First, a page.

Lucas Arts, Tim Shafer, graphic adventure games and the 90s– a match made in heaven. While id, 3D Realms and Valve were hard at work, bringing to the PC, groundbreaking graphics technology and mass appeal, the in-house studio at Lucas Arts was well ahead on their way in making charming, innovative and experimental point & click adventure games that oozed the words passion. When I say point & click adventure, don’t mistake it for the ‘story-driven‘ walking simulators readily available in the market right now. The games I cite are balls to the walls, thought-invoking and often frustrating experiences that are still fondly looked back today. The partnership of Tim Shafer and Lucas Arts brought us classics like Secret of the Monkey Island, Day of the Tentacle, Full Throttle and Grim Fandango, several of which already populate lists of greatest games ever made. What a time it was indeed.
“When I’m on the road, I’m indestructible.”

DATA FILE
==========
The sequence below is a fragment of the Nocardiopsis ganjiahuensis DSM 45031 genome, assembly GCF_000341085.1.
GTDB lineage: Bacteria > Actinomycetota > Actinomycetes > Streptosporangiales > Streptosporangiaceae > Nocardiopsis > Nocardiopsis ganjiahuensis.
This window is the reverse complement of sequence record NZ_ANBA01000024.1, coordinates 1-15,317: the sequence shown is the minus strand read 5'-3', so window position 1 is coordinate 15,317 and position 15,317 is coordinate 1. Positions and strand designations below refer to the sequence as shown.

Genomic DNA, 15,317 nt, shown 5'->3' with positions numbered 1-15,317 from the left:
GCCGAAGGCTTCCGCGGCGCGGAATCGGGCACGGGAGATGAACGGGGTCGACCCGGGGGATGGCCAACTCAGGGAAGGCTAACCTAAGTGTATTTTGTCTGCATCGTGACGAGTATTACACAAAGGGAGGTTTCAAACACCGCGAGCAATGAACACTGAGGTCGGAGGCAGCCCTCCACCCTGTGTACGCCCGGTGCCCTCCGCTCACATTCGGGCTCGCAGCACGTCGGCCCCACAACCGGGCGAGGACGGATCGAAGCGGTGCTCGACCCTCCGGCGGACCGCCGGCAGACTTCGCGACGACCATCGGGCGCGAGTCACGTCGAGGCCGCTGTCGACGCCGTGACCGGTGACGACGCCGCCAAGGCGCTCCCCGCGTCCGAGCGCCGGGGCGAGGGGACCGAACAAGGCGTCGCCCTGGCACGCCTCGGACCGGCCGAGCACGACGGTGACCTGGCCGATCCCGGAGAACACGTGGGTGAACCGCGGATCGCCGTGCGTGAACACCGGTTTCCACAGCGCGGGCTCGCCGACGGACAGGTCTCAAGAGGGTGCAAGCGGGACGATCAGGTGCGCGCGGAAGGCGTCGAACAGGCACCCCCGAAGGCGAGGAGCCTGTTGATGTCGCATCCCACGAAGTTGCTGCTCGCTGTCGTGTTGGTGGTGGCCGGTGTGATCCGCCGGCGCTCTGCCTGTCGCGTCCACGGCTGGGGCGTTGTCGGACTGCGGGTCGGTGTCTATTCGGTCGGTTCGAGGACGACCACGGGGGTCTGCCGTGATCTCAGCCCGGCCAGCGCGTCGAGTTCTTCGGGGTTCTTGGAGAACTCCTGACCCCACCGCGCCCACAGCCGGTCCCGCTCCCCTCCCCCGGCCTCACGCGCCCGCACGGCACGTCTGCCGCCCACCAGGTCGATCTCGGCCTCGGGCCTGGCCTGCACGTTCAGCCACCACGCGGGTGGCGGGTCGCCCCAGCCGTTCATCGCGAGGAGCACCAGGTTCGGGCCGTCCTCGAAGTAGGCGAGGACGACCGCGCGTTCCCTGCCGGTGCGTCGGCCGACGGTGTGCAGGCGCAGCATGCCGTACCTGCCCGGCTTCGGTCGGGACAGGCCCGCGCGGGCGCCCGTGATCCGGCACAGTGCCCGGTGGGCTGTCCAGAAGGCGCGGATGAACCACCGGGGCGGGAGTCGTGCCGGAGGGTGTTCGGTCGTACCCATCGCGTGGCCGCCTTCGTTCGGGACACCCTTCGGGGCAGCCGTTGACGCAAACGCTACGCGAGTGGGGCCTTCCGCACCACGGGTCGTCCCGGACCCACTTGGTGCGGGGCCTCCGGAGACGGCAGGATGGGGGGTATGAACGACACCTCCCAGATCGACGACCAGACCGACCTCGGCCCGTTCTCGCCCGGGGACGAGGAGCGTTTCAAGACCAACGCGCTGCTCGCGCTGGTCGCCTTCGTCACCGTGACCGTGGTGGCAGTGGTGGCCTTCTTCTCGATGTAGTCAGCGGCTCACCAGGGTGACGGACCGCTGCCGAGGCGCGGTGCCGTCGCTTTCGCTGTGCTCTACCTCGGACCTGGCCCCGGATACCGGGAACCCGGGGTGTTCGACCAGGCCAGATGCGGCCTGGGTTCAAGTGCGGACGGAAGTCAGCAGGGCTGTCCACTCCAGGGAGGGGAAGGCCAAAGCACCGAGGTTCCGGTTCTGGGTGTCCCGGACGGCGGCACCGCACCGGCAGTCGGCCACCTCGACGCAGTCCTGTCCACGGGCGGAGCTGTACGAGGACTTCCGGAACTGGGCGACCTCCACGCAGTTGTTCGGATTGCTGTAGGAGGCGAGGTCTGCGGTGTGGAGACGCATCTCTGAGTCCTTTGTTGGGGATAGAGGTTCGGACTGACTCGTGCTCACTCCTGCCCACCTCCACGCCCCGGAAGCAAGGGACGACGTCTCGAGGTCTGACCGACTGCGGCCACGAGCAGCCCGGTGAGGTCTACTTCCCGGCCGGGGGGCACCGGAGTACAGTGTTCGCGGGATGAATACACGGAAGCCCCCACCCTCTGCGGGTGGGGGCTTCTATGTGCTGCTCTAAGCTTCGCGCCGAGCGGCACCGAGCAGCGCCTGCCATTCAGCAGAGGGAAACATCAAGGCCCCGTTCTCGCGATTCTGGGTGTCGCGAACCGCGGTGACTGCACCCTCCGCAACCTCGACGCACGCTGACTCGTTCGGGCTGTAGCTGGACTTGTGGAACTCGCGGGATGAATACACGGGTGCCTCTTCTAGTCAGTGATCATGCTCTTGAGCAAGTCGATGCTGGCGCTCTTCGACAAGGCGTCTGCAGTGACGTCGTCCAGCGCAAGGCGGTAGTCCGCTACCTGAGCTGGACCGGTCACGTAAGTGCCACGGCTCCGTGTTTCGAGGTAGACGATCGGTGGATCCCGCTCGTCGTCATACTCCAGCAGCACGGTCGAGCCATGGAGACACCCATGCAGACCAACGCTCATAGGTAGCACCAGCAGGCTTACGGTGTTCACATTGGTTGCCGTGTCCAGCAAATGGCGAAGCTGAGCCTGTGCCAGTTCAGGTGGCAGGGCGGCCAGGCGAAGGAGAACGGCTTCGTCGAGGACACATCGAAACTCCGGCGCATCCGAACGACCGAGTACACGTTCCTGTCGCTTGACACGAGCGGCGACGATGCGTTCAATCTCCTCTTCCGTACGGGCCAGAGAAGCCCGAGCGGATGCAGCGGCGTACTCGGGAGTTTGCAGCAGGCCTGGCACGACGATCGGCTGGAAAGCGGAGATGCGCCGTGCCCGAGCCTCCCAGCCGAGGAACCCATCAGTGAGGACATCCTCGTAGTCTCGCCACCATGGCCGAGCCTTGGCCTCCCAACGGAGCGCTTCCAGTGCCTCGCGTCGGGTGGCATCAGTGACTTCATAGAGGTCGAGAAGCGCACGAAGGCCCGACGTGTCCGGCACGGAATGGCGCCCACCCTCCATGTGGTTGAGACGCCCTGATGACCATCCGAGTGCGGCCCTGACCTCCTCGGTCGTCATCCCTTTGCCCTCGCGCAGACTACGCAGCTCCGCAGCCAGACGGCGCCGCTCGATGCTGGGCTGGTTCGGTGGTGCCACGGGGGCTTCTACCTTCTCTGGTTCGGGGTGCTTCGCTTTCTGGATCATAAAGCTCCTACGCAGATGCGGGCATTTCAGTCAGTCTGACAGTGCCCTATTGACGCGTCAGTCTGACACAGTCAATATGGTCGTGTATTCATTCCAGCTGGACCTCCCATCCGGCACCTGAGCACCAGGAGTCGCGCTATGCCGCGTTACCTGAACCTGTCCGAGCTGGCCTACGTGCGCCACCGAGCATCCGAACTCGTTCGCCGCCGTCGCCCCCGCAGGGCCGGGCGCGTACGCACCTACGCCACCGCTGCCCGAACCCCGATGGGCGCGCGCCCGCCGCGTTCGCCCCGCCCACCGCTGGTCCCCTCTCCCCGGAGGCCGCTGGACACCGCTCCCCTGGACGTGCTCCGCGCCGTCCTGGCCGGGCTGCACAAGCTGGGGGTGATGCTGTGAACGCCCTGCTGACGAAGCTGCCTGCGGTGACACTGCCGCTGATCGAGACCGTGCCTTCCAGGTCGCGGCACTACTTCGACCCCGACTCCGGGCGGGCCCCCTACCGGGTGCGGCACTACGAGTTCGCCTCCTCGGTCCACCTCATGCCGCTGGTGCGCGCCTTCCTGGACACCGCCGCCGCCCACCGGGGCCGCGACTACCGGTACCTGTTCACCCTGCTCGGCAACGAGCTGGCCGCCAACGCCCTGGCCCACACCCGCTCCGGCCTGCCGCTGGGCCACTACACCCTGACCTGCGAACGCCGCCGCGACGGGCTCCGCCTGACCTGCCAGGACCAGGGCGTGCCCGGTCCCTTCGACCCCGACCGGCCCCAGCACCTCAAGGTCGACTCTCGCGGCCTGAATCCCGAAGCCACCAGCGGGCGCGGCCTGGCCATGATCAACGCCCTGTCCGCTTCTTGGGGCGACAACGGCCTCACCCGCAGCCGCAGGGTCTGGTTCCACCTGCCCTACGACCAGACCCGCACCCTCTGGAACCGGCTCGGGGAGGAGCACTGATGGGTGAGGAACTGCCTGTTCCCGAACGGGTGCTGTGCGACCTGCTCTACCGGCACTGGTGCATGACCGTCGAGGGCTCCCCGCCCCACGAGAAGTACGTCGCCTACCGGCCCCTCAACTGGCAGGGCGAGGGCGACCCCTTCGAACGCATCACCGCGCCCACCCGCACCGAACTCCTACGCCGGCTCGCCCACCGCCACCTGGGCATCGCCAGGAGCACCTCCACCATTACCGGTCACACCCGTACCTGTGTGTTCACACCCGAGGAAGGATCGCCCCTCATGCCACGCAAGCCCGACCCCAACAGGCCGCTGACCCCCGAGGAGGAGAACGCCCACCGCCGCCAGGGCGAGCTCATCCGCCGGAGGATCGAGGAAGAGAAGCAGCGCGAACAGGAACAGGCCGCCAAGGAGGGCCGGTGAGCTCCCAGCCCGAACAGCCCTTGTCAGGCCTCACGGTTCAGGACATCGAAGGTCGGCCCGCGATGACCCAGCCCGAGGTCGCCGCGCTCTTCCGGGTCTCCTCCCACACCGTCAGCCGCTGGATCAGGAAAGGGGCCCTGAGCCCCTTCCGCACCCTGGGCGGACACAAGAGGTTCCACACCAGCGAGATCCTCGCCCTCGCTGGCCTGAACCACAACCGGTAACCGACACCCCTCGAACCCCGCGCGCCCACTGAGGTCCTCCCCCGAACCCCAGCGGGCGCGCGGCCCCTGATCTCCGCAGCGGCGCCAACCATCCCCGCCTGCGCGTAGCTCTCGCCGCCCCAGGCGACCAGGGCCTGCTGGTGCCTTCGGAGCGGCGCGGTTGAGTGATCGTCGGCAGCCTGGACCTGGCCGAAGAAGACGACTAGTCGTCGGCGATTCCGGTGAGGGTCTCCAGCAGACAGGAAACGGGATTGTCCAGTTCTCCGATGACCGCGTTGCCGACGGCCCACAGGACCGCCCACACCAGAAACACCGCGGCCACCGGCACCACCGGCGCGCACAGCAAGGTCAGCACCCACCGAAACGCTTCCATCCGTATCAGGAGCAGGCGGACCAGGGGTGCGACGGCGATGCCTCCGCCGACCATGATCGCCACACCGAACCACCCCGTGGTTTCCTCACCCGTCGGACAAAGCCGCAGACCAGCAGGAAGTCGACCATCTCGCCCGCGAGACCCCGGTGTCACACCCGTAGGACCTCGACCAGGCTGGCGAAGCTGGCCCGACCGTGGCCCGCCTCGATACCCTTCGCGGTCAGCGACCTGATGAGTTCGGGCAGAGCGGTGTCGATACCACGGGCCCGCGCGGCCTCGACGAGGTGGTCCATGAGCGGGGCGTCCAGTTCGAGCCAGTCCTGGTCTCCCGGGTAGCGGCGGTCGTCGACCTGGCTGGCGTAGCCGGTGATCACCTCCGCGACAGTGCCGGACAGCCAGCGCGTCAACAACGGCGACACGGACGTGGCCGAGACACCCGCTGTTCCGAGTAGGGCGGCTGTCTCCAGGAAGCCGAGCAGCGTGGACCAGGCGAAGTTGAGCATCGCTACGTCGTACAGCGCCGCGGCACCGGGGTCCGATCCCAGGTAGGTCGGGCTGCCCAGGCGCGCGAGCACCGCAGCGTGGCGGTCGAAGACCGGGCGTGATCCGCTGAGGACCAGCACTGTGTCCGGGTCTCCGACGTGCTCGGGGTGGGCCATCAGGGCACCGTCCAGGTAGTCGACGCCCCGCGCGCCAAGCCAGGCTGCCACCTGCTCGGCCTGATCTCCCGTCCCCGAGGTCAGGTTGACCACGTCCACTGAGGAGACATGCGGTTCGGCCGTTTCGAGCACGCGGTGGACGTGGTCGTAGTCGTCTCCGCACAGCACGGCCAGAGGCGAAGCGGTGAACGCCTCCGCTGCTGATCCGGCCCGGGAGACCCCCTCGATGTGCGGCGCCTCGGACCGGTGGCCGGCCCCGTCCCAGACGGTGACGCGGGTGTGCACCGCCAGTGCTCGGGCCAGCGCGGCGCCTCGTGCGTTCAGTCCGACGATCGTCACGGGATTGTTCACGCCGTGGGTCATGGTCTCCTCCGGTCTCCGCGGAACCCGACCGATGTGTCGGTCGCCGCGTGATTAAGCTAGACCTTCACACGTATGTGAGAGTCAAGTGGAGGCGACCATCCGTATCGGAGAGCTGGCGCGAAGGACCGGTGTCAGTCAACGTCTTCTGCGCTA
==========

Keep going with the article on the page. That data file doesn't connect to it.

Yet, in an age where graphic adventure games are synonymous with Telltale’s The Walking Dead, you’d be hard-pressed to find mainstream gamers who are familiar with the aforementioned classics. But thankfully, several of them have been brought back from the dead in the form of remasters. Among these, Full Throttle holds a special place in my heart and with good reason. Set in a futuristic apocalyptic setting (think Robocop meets the first Mad Max), Full Throttle follows Ben, the leader of a biker gang known as the Polecats. The game begins with Ben riding off into the sunset (or sunrise) with his totally badass yet impractical chopper sporting a slot for the Pre-Regulation Destroyer Class Solid Fuel Recoil Booster. What good is an introduction if it doesn’t have a monologue? “When I’m on the road, I’m indestructible. No one can stop me. But they try.” Yep, good enough. Then we are introduced to Malcolm Corley, the CEO of Corley Motors, the last domestic motorcycle manufacturer in the country. Malcolm and Adrian Ripburger, the VP of Corley Motors meet up with Ben and his gang to aid in his assistance in accompanying them to a shareholders meeting.